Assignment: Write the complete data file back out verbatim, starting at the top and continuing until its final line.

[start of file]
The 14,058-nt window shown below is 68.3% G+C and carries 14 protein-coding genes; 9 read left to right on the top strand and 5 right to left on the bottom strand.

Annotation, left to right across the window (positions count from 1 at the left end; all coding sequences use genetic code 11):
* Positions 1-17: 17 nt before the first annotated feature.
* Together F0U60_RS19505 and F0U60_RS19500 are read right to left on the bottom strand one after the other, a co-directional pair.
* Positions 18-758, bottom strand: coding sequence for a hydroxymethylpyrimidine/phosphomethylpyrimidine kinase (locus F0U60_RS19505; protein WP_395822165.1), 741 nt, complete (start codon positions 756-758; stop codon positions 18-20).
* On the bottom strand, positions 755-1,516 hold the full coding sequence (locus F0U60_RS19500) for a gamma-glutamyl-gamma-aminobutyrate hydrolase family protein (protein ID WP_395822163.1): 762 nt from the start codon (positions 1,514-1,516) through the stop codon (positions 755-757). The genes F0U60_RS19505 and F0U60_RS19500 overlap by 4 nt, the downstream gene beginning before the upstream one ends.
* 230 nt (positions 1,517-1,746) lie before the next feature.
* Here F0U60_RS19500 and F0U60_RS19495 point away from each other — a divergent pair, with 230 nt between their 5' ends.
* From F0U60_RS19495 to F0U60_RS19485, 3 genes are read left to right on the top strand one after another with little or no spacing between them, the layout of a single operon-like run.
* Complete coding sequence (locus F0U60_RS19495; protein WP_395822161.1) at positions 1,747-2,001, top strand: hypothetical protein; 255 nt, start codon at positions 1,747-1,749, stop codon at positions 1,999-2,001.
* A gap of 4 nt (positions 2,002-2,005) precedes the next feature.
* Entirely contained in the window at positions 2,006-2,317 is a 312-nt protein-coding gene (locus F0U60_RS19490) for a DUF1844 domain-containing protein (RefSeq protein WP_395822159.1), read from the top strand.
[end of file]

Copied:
The 14,058-nt window shown below is 68.3% G+C and carries 14 protein-coding genes; 9 read left to right on the top strand and 5 right to left on the bottom strand.

Annotation, left to right across the window (positions count from 1 at the left end; all coding sequences use genetic code 11):
* Positions 1-17: 17 nt before the first annotated feature.
* Together F0U60_RS19505 and F0U60_RS19500 are read right to left on the bottom strand one after the other, a co-directional pair.
* Positions 18-758, bottom strand: coding sequence for a hydroxymethylpyrimidine/phosphomethylpyrimidine kinase (locus F0U60_RS19505; protein WP_395822165.1), 741 nt, complete (start codon positions 756-758; stop codon positions 18-20).
* On the bottom strand, positions 755-1,516 hold the full coding sequence (locus F0U60_RS19500) for a gamma-glutamyl-gamma-aminobutyrate hydrolase family protein (protein ID WP_395822163.1): 762 nt from the start codon (positions 1,514-1,516) through the stop codon (positions 755-757). The genes F0U60_RS19505 and F0U60_RS19500 overlap by 4 nt, the downstream gene beginning before the upstream one ends.
* 230 nt (positions 1,517-1,746) lie before the next feature.
* Here F0U60_RS19500 and F0U60_RS19495 point away from each other — a divergent pair, with 230 nt between their 5' ends.
* From F0U60_RS19495 to F0U60_RS19485, 3 genes are read left to right on the top strand one after another with little or no spacing between them, the layout of a single operon-like run.
* Complete coding sequence (locus F0U60_RS19495; protein WP_395822161.1) at positions 1,747-2,001, top strand: hypothetical protein; 255 nt, start codon at positions 1,747-1,749, stop codon at positions 1,999-2,001.
* A gap of 4 nt (positions 2,002-2,005) precedes the next feature.
* Entirely contained in the window at positions 2,006-2,317 is a 312-nt protein-coding gene (locus F0U60_RS19490) for a DUF1844 domain-containing protein (RefSeq protein WP_395822159.1), read from the top strand.